“The answers have to do with a child’s sense of being part of a larger family,” Dr. Duke said.

Psychologists have found that every family has a unifying narrative, he explained, and those narratives take one of three shapes.

First, the ascending family narrative: “Son, when we came to this country, we had nothing. Our family worked. We opened a store. Your grandfather went to high school. Your father went to college. And now you. …”

Second is the descending narrative: “Sweetheart, we used to have it all. Then we lost everything.”

“The most healthful narrative,” Dr. Duke continued, “is the third one. It’s called the oscillating family narrative: ‘Dear, let me tell you, we’ve had ups and downs in our family. We built a family business. Your grandfather was a pillar of the community. Your mother was on the board of the hospital. But we also had setbacks. You had an uncle who was once arrested. We had a house burn down. Your father lost a job. But no matter what happened, we always stuck together as a family.’ ”

Dr. Duke said that children who have the most self-confidence have what he and Dr. Fivush call a strong “intergenerational self.” They know they belong to something bigger than themselves.

Leaders in other fields have found similar results. Many groups use what sociologists call sense-making, the building of a narrative that explains what the group is about.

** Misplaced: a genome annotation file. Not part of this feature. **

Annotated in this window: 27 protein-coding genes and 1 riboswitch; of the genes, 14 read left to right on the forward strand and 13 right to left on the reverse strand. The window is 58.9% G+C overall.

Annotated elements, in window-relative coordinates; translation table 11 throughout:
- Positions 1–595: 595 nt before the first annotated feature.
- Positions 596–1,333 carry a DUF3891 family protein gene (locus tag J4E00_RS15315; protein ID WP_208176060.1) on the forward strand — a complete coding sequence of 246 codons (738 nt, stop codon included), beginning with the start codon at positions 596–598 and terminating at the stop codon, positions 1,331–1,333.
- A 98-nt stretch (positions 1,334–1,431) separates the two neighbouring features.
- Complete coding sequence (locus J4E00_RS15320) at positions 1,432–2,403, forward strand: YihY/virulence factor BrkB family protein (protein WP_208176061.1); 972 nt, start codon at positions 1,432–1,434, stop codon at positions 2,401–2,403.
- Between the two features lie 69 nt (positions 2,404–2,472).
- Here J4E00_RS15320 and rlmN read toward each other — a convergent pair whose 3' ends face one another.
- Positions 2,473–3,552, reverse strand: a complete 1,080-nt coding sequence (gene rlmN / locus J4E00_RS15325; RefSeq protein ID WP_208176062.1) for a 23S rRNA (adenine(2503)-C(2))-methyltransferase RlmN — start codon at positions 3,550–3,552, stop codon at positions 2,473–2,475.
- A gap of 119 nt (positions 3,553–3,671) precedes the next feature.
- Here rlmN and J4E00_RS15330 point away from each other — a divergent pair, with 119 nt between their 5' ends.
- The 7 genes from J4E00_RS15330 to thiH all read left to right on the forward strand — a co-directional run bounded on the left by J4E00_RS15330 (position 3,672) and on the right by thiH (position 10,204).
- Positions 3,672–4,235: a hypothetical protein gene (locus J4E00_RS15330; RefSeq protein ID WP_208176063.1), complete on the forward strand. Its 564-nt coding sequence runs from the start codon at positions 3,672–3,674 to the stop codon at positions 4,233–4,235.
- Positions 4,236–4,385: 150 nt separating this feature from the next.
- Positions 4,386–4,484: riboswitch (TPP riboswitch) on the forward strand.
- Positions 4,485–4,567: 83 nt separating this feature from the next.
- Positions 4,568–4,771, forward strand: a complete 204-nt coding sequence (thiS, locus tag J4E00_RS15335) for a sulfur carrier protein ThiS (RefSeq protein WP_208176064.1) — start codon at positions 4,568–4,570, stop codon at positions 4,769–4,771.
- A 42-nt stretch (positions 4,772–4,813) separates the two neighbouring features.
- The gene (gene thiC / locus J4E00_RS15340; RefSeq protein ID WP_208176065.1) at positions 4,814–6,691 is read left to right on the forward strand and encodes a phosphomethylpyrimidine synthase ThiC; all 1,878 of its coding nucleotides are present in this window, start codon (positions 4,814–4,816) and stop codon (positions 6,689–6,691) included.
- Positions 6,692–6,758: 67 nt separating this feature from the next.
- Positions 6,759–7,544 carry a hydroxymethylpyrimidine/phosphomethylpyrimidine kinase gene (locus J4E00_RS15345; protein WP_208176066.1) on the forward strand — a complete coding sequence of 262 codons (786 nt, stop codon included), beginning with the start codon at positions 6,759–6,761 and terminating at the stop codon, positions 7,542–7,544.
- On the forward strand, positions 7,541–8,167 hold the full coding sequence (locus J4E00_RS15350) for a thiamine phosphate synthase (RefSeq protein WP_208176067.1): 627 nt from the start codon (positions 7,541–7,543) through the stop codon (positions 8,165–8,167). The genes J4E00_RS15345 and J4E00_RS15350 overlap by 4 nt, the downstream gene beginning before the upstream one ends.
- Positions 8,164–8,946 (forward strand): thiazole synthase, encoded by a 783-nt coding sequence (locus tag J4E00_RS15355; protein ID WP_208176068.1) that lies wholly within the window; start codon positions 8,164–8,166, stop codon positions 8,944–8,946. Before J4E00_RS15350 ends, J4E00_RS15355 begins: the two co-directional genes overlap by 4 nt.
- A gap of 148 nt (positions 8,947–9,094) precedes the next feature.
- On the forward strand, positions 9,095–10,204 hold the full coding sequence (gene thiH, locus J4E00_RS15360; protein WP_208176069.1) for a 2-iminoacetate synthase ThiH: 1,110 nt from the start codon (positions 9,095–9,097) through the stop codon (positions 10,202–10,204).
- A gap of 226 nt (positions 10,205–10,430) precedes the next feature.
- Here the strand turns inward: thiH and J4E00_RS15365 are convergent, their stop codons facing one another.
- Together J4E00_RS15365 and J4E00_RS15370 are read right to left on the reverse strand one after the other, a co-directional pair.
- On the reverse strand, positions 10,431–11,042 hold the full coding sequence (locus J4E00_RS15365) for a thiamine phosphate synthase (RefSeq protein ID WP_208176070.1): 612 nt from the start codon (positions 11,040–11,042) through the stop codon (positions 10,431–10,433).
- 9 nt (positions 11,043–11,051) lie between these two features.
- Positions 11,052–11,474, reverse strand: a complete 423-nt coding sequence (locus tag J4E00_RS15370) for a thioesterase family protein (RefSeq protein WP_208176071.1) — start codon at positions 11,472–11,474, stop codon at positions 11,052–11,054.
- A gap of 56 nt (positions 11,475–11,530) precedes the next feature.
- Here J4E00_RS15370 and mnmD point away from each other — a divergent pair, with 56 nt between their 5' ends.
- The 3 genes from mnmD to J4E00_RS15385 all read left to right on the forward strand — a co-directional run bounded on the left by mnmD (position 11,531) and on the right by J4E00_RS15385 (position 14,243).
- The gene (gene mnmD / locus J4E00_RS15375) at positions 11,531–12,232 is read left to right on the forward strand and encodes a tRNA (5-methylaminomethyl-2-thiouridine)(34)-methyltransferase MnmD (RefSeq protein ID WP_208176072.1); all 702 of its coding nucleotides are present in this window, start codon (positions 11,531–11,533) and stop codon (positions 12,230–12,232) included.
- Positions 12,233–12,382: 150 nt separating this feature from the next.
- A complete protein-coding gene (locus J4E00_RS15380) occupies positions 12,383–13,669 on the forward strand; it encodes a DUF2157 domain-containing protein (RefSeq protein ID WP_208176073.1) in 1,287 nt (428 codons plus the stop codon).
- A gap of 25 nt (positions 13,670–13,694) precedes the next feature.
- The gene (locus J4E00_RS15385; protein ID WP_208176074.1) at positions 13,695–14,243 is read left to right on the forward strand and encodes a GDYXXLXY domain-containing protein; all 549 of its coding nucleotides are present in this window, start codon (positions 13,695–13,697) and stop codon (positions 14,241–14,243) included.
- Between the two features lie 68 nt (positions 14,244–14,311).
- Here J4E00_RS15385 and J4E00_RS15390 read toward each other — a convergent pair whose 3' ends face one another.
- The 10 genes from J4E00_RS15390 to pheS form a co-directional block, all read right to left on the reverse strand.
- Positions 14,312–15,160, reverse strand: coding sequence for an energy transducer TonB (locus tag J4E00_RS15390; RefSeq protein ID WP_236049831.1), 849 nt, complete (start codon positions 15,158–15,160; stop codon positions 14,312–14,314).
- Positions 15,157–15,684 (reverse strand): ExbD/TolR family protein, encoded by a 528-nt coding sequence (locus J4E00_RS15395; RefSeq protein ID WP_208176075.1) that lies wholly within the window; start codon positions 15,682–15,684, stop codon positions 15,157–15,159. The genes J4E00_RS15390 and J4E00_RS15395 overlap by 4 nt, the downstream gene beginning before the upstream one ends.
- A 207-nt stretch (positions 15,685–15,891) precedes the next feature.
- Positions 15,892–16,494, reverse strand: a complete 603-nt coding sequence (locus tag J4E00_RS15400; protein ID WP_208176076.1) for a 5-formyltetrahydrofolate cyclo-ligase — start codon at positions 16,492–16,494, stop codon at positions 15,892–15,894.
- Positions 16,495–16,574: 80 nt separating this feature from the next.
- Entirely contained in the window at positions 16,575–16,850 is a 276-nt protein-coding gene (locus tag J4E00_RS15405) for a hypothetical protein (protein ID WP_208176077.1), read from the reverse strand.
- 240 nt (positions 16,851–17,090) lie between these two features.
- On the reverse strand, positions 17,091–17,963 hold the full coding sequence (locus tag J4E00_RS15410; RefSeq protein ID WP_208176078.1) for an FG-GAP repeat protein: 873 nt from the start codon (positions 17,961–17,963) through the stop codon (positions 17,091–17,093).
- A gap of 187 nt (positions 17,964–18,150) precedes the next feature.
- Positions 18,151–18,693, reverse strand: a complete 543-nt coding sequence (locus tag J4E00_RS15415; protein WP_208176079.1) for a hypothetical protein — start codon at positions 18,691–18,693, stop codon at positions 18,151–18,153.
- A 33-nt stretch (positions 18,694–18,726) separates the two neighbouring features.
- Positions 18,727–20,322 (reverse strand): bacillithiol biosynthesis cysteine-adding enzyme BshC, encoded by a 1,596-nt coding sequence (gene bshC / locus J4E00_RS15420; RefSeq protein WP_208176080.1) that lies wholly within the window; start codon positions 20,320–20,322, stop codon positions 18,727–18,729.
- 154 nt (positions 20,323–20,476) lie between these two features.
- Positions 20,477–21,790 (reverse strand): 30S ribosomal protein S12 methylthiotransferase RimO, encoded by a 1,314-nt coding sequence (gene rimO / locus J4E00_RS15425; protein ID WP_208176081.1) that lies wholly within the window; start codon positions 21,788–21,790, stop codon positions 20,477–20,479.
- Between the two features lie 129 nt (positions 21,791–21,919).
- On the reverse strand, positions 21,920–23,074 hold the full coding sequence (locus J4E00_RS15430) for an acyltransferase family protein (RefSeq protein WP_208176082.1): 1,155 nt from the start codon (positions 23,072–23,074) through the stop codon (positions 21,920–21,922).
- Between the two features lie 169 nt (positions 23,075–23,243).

Jim Collins, a management expert and author of “Good to Great,” told me that successful human enterprises of any kind, from companies to countries, go out of their way to capture their core identity. In Mr. Collins’s terms, they “preserve core, while stimulating progress.” The same applies to families, he said.

Mr. Collins recommended that families create a mission statement similar to the ones companies and other organizations use to identify their core values.

The military has also found that teaching recruits about the history of their service increases their camaraderie and ability to bond more closely with their unit.

Cmdr. David G. Smith is the chairman of the department of leadership, ethics and law at the Naval Academy and an expert in unit cohesion, the Pentagon’s term for group morale. Until recently, the military taught unit cohesion by “dehumanizing” individuals, Commander Smith said. Think of the bullying drill sergeants in “Full Metal Jacket” or “An Officer and a Gentleman.”